Moat, 14, goes to school from 7-11am each day. After the day's classes are over he rides a bike from his home near the Srah Srang Reservoir to Ta Prohm, the famous 'Jungle Temple' of Angkor. Near the west entrance to the temple, Moat patiently waits until he sees an unguided tourist or group of visitors approach. He will then casually stroll up alongside them and make pleasant small talk, remarking about the weather, asking where the person is from or tossing them an interesting historical tidbit about the temple. "What kind of tree is that?" asks a visitor. "Banyan tree," replies Moat. "What's making that noise?" asks a puzzled tourist. "That's an insect. It's called a cicada," answers Moat. If the party is receptive to his 'color commentary,' he will follow them around while they tour the grounds of Ta Prohm. Moat poins out highlights, suggests photo angles and makes sure that tall foreigners don't bump their heads on any low beams and doorways.

East of the main Angkor ruins is a trio of even older temples called the Roluos Group. At the most interesting of the temples, a place called Bakong, a 15-year-old boy named Aum greets visitors on the dirt road leading towards the entrance. With a yellow flower tucked behind his left ear, the thin dark-skinned boy projects a fragile, almost dainty air: a dirty, androgynous waif. But when he speaks, it's something else entirely. After reciting the expected "what's-your-name-where-do-you-come-from" intros, he follows it up with clever, educated questions and comments in almost perfect English. "America. That's a very good country. What state are you from sir?" The boy then starts talking about world events, naming the newly elected US president and other world leaders. Clearly, Aum has got a lot on the ball. Before leaving the temple he asks, during our next visit, if we could possibly bring him an English language dictionary.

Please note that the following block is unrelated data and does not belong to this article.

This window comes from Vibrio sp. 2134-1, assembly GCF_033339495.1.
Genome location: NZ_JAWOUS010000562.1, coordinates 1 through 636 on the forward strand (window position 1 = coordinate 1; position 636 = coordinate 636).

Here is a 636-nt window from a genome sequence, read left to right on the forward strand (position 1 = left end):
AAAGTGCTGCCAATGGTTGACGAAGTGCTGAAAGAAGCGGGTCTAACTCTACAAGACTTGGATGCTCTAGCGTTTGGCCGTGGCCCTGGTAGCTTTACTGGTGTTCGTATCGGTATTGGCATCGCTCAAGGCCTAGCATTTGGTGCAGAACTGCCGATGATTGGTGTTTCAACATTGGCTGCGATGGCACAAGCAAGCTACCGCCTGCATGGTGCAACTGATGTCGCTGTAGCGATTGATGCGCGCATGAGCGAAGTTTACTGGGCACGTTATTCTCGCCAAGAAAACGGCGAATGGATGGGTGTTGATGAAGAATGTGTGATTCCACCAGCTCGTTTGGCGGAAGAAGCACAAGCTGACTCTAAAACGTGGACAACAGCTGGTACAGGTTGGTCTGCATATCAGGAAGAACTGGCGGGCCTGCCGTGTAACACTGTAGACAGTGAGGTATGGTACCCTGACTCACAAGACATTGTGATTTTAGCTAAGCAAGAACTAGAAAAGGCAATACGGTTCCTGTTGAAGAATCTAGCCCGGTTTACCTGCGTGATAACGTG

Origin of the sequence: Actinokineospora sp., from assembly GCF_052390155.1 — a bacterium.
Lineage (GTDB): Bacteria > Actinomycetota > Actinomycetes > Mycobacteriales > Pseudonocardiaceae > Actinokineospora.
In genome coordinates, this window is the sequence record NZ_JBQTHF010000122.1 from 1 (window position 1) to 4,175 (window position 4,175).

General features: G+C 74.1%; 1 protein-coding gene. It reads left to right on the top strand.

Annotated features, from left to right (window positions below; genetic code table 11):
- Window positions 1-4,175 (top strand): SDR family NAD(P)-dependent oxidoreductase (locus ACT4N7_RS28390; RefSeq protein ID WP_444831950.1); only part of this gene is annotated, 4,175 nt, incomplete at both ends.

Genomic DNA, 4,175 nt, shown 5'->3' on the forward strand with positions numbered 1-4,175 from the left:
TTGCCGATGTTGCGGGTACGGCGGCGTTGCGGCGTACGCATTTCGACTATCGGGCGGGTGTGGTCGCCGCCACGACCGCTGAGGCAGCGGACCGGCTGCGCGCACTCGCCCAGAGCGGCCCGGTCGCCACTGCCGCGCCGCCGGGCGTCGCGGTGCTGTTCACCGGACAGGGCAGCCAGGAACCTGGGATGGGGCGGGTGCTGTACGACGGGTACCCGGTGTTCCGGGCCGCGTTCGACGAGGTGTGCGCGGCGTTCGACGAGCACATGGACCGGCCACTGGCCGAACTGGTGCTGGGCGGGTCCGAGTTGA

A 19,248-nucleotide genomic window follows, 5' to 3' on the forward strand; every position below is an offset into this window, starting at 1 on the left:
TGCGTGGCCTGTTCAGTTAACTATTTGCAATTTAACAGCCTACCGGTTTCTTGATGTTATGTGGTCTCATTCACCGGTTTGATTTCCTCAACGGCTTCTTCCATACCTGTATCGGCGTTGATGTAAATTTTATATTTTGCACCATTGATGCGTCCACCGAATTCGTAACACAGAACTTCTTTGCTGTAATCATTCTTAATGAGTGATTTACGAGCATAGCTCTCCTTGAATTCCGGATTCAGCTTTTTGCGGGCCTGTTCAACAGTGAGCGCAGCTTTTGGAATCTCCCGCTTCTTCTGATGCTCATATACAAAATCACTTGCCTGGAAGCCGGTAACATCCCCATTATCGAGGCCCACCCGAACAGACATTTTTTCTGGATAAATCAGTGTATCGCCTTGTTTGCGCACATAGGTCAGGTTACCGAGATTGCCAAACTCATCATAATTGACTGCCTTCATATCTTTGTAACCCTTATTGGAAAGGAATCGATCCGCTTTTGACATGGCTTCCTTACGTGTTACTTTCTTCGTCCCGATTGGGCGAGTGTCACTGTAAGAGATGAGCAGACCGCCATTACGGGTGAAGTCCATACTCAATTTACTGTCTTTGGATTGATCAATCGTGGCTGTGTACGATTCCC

"I'm Rambo," says one small boy in the crowd of kids directly in front of the legendary Angkor Wat. "Would you like to buy some bracelets? Rings? Very lovely? I give you six, only one dollar, okay?" I shake my head and tell him that I already have some rings. I hold out my hand as evidence. Rambo checks out the rings and shakes his head in disapproval. "No, my rings are better. This, no good."

"Do you remember my name?" asks another tike, one of six who had introduced themselves to us only minutes ago. I think it over and make a guess. Tom. Wrong. His name is Too. Another boy, one who I do remember from my last trip, asks if he can come along with us to see the ruins at nearby Bayon. Not wanting to play favourites, I politely decline, giving him the old "maybe next time" line. Our driver seems relieved that he won't have to take on another passenger. Before we leave, Rambo hands us each a bamboo bracelet. "Free for you," he declares, fitting one on each of our arms.

Virtually all of the children selling souvenirs around Angkor do so seven days a week, from early morning until after sundown. The lucky ones go to school for a few hours, breaking up the long day, only to return to their sales duties when classes let out. They, of course, don't keep all the proceeds from the sales. Most of it goes to the adults, often times a parent or relative, who supervise them.

Whether I buy anything or not, I never fail to leave a group of kids without talking to them and taking their picture. They obviously love the attention and always ham it up for the camera. Just like kids anywhere else. By the time I leave each Angkor site, some child has bestowed a free souvenir of some sort upon me, usually a wooden ring or bracelet. Cheap items yes, but priceless considering the memories that they contain.